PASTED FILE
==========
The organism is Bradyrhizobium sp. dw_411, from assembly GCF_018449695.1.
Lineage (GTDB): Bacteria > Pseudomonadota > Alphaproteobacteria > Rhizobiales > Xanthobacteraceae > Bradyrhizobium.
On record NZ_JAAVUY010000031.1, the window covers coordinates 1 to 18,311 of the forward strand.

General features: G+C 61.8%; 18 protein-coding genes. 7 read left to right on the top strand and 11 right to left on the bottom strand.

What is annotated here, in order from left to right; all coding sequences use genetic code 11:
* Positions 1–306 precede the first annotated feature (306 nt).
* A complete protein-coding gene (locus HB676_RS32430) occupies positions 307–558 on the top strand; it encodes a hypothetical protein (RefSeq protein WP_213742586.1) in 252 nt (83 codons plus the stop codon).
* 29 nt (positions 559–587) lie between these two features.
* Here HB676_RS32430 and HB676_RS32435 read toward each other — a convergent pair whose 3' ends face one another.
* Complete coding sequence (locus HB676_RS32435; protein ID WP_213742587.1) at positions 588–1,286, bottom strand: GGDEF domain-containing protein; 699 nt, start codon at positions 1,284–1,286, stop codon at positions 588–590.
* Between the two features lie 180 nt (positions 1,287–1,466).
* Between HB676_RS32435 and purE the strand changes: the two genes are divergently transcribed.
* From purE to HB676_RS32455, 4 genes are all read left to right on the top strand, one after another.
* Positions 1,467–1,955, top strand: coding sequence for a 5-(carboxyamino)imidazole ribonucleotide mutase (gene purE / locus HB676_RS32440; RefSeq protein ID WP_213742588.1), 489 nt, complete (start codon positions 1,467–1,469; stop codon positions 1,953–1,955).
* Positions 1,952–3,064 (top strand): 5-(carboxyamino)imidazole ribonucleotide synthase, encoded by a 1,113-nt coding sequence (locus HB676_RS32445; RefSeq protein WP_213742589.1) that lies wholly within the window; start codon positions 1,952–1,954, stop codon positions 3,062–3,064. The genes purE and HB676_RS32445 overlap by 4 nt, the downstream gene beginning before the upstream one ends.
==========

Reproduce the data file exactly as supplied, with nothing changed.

The organism is Bradyrhizobium sp. dw_411, from assembly GCF_018449695.1.
Lineage (GTDB): Bacteria > Pseudomonadota > Alphaproteobacteria > Rhizobiales > Xanthobacteraceae > Bradyrhizobium.
On record NZ_JAAVUY010000031.1, the window covers coordinates 1 to 18,311 of the forward strand.

General features: G+C 61.8%; 18 protein-coding genes. 7 read left to right on the top strand and 11 right to left on the bottom strand.

What is annotated here, in order from left to right; all coding sequences use genetic code 11:
* Positions 1–306 precede the first annotated feature (306 nt).
* A complete protein-coding gene (locus HB676_RS32430) occupies positions 307–558 on the top strand; it encodes a hypothetical protein (RefSeq protein WP_213742586.1) in 252 nt (83 codons plus the stop codon).
* 29 nt (positions 559–587) lie between these two features.
* Here HB676_RS32430 and HB676_RS32435 read toward each other — a convergent pair whose 3' ends face one another.
* Complete coding sequence (locus HB676_RS32435; protein ID WP_213742587.1) at positions 588–1,286, bottom strand: GGDEF domain-containing protein; 699 nt, start codon at positions 1,284–1,286, stop codon at positions 588–590.
* Between the two features lie 180 nt (positions 1,287–1,466).
* Between HB676_RS32435 and purE the strand changes: the two genes are divergently transcribed.
* From purE to HB676_RS32455, 4 genes are all read left to right on the top strand, one after another.
* Positions 1,467–1,955, top strand: coding sequence for a 5-(carboxyamino)imidazole ribonucleotide mutase (gene purE / locus HB676_RS32440; RefSeq protein ID WP_213742588.1), 489 nt, complete (start codon positions 1,467–1,469; stop codon positions 1,953–1,955).
* Positions 1,952–3,064 (top strand): 5-(carboxyamino)imidazole ribonucleotide synthase, encoded by a 1,113-nt coding sequence (locus HB676_RS32445; RefSeq protein WP_213742589.1) that lies wholly within the window; start codon positions 1,952–1,954, stop codon positions 3,062–3,064. The genes purE and HB676_RS32445 overlap by 4 nt, the downstream gene beginning before the upstream one ends.